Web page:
Bill to End Unnecessary Mercury Use in Chlorine Production by 2012
Press Release Date: October 1, 2009
Location: Washington, D.C.
Anna Baxter | email: email@example.com | tel: Anna Baxter
Rep. Janice Schakowsky (D-IL), along with Rep. Henry Waxman (D-CA), Rep. Keith Ellison (D-MN) and Rep. Mazie Hirono (D-HI), introduced the “Missing Mercury in Manufacturing Monitoring and Mitigation Act” in the U.S. House of Representatives late last night. They join Sen. Barack Obama in trying to eliminate a major industrial source of mercury pollution to improve public health. Mercury is a persistent and potent neurotoxin, which damages neurological development in children and cardiac health in adults.
This legislation (H.R. 5580) would phase out the use of mercury-cell technology in chlorine production by the year 2012. The bill would not only benefit public health and wildlife, but also the companies themselves, since phasing-out mercury use in chlorine production has been shown to clearly improve a plant’s bottom line. Many chlorine plants that have shifted to mercury-free “membrane technology” have increased energy efficiency by about 30%, reducing their electrical costs and decreasing their contribution to climate change. They also are capable of increasing their production capacity by 20 to 80 percent, while increasing sales and profit. 90 percent of U.S. chlorine is already made using mercury-free technology; however, four U.S. plants continue to use mercury. Those plants are owned by the Olin Corporation, PPG Industries and ASHTA Chemicals.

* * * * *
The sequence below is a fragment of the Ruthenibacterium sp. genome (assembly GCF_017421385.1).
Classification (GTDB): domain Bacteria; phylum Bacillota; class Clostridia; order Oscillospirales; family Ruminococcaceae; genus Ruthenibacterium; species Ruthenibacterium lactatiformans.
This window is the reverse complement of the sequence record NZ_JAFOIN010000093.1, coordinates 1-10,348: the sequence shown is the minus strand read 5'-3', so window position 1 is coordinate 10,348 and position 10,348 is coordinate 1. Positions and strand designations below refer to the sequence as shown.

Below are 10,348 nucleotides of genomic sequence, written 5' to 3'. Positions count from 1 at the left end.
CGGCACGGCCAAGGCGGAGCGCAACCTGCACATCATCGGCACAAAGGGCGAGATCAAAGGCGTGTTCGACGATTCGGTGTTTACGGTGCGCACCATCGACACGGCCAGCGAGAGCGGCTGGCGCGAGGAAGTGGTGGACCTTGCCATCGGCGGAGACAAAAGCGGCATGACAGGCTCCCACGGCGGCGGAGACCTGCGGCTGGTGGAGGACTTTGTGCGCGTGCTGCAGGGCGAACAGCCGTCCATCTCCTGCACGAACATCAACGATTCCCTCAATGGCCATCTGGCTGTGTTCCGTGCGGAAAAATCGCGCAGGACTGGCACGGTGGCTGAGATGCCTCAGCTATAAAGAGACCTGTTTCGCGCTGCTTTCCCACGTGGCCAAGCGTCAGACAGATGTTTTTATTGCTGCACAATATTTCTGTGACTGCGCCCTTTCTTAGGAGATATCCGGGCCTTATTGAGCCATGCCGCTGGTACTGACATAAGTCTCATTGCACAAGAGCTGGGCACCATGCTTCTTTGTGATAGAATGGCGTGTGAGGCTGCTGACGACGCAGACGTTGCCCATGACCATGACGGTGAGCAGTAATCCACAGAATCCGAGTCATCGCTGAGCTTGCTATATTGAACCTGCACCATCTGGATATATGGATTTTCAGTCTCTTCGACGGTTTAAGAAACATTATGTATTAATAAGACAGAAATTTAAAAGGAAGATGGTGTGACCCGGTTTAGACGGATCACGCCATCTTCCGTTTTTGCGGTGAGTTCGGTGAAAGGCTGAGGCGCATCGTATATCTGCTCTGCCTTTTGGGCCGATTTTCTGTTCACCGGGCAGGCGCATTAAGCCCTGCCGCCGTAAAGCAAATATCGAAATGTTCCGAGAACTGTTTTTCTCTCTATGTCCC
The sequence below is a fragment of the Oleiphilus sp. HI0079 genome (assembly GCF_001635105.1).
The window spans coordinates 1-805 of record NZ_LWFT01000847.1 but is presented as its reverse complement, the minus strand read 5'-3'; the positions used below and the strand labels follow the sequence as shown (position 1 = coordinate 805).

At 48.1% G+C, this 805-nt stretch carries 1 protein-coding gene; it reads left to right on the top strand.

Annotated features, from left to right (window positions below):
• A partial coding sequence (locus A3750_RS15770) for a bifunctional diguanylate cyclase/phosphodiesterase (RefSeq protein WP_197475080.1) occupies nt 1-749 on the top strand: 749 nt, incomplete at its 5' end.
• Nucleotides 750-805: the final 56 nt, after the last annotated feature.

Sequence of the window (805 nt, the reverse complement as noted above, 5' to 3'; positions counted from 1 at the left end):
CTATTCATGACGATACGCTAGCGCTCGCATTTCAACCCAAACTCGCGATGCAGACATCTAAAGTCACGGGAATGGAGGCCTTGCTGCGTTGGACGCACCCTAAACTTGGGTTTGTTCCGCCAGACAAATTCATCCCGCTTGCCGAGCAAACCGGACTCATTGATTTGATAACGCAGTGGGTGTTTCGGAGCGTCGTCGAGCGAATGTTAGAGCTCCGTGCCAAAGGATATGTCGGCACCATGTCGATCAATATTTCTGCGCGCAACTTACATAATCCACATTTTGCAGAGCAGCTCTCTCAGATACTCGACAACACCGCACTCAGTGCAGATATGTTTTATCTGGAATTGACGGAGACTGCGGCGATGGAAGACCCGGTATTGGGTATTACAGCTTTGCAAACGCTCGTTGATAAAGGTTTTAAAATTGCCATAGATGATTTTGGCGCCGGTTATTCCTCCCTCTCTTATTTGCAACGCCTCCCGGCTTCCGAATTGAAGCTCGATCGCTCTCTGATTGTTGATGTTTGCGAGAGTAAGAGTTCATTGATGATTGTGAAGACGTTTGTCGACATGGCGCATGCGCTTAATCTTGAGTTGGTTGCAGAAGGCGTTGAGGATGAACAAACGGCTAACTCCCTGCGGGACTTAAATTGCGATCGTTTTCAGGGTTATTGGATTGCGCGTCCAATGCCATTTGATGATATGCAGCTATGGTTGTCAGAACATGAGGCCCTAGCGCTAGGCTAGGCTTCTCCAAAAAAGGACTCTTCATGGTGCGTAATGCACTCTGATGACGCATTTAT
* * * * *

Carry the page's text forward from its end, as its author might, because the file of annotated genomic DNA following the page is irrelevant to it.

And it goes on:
“Most companies have already made this shift but others are continuing to use 19th century technology, which results in the needless release of mercury into our environment,” said Jacqueline Savitz, senior director of Oceana’s campaign to stop seafood contamination. “Mercury released from industrial processes, like chlorine production, can get into our fish, end up on our dinner plates and ultimately in us. It’s time for the ‘Final Four’ remaining plants to enter into the 21st century and stop releasing mercury.”
Oceana’s recent report, entitled Cleaning Up: Taking Mercury-Free Chlorine Production to the Bank, reveals that the majority of conversion costs can be paid for within five years through increases in energy efficiency and sales, based on an analysis of115 chlorine manufacturing plants that have made the shift. To read this report, please visit http://www.oceana.org/north-america/what-we-do/stop-seafood-contamination/reports-resources/cleaning-up/.
To speak with Rep. Janice Schakowsky’s office, please contact Peter Karafotas at 202.225.2111 or firstname.lastname@example.org.